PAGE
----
Showing posts with label pierce marshall. Show all posts
Showing posts with label pierce marshall. Show all posts

Friday, June 24, 2011

Anna Nicole Smith (1967 – 2007), the former Playboy Playmate, found nothing from her former husband billionaire J. Howard Marshall's property.


US Supreme Court at last established the claim of the heirs of billionaire J. Howard Marshall, the late husband of Anna Nicole Smith (November 28, 1967 – February 8, 2007). Justices lead by Chief Justice John G. Roberts Jr. say a Texas probate court had the authority only to resolve the Marshall estate dispute. This declaration came as California bankruptcy judge incorrectly granted Anna Nicole Smith over $400 million from the estate of her oil magnate husband J Howard Marshall. In the 5-4 decision by the judges is the victory for the Texas heirs of Smith's late billionaire husband, J. Howard Marshall. The original heir his son, Pierce Marshall, who filed the case, also died during the 15 years of the course of the litigation.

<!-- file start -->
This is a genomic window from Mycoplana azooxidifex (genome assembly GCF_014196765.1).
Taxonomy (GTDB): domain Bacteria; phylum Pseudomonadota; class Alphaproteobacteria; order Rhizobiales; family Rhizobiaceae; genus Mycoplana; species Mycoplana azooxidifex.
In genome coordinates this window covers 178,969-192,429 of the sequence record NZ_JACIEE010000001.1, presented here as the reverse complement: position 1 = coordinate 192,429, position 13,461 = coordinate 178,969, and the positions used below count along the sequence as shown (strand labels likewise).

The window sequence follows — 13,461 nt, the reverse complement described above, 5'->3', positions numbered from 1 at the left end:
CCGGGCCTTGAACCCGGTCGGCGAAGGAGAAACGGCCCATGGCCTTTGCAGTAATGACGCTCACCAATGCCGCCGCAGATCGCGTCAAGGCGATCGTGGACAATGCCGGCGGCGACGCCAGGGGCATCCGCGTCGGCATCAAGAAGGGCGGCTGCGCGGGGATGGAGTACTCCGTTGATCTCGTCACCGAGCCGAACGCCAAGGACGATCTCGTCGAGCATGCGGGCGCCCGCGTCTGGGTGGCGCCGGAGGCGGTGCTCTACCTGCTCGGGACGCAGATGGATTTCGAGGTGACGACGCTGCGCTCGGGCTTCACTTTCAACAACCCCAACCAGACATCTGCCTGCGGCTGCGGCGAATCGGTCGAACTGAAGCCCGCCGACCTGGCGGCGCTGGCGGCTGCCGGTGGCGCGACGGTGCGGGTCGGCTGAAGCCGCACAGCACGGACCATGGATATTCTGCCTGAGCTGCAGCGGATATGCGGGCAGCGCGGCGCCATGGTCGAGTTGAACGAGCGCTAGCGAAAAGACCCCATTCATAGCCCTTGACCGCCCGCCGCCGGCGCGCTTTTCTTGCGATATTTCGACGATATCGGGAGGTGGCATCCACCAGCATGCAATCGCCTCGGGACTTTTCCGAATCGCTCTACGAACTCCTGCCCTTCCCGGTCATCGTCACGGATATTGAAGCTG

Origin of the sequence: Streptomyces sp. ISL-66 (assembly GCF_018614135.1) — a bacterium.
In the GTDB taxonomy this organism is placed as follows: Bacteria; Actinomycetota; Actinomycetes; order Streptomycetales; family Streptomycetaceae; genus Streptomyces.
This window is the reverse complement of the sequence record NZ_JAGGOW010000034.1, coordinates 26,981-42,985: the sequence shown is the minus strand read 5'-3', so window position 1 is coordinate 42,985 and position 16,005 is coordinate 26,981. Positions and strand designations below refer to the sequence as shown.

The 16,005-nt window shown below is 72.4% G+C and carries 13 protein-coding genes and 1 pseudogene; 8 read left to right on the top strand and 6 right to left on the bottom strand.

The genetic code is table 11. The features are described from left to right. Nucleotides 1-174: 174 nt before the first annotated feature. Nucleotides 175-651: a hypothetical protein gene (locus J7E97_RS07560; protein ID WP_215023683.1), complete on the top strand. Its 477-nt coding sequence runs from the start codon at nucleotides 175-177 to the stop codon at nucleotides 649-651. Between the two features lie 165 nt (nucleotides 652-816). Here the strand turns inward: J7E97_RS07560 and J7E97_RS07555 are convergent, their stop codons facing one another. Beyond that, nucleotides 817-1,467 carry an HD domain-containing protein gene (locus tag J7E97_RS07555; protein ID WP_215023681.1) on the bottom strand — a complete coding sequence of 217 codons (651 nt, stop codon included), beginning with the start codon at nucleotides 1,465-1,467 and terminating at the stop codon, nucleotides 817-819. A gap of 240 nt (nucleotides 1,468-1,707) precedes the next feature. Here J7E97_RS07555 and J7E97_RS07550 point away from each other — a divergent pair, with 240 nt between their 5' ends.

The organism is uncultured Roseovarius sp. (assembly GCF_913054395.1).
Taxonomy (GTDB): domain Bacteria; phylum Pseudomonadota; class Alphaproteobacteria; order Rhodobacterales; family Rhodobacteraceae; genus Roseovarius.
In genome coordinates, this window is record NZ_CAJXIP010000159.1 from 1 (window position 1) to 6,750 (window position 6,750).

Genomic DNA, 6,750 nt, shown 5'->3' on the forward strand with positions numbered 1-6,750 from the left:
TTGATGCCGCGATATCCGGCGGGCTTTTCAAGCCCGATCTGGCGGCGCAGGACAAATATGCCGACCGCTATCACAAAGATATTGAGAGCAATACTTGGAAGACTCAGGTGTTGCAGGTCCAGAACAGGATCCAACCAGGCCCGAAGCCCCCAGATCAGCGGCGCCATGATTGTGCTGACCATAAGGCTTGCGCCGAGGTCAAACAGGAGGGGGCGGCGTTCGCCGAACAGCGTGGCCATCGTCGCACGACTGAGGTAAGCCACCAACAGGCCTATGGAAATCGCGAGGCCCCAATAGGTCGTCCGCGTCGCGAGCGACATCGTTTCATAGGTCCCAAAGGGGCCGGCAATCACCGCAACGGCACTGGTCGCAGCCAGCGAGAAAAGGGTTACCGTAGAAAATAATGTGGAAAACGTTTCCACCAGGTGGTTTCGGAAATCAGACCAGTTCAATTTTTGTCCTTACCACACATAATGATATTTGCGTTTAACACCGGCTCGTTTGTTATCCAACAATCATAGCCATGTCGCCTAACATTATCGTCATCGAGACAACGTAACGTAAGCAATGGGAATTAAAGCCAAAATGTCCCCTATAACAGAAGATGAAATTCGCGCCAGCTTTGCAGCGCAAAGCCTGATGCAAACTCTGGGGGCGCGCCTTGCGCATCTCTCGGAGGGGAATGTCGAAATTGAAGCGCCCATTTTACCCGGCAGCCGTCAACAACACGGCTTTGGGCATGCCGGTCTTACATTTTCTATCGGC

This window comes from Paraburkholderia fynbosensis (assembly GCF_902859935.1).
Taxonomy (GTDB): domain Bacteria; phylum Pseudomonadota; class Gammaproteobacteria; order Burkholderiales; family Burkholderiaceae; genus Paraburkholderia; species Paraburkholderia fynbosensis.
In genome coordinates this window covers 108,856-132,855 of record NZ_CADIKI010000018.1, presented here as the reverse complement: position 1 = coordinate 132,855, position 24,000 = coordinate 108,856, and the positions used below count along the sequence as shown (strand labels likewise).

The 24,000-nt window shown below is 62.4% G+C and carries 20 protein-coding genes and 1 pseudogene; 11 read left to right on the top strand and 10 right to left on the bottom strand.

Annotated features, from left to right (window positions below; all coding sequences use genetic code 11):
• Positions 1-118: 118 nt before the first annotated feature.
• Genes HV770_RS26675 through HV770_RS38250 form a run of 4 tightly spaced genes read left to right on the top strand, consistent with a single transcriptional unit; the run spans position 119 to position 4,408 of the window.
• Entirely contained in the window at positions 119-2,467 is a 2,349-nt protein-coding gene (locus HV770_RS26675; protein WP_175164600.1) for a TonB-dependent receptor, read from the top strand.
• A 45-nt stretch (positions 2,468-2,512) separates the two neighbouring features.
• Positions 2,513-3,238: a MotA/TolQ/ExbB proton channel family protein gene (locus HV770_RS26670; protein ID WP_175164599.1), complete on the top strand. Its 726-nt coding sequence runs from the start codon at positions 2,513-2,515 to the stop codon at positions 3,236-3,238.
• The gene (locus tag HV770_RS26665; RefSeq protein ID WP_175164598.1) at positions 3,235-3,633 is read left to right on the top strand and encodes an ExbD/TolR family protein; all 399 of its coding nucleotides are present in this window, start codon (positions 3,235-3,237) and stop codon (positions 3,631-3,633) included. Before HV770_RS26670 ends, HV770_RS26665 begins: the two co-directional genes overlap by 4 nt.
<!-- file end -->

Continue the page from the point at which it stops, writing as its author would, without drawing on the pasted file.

Anna Nicole Smith, the former Playboy Playmate, married the billionaire Marshall in 1994 when she was 26 and he was 89. Marshall died in 1995 and by a will left his entire estate to his son Pierce and nothing for his wife Nicole Smith. Smith sued in response, but a Texas probate court granted the entire estate to Pierce Marshall despite claims by Smith that he had conspired to withhold funds promised to her by his father. Smith then made a similar claim against Pierce Marshall when she filed for bankruptcy in a California court. This time Smith won, and the bankruptcy court awarded her over $400 million. This decision sparked years of litigation over whether the determination by the Texas probate court or the California bankruptcy court prevailed. Smith died in 2007 from what was determined to be an accidental overdose, but her estate continued the legal fight to keep her portion of the estate. "We conclude that, although the [California] Bankruptcy Court had the statutory authority to enter judgment on [Smith's] counterclaim, it lacked the constitutional authority to do so," Chief justice John Roberts wrote. Roberts began his opinion with a paragraph-long quotation and alluded from Charles Dickens' "Bleak House" to highlight the fact that none of the original parties to the lawsuit lived to see its result.
Billionaire J Howard Marshall and Nicole Smith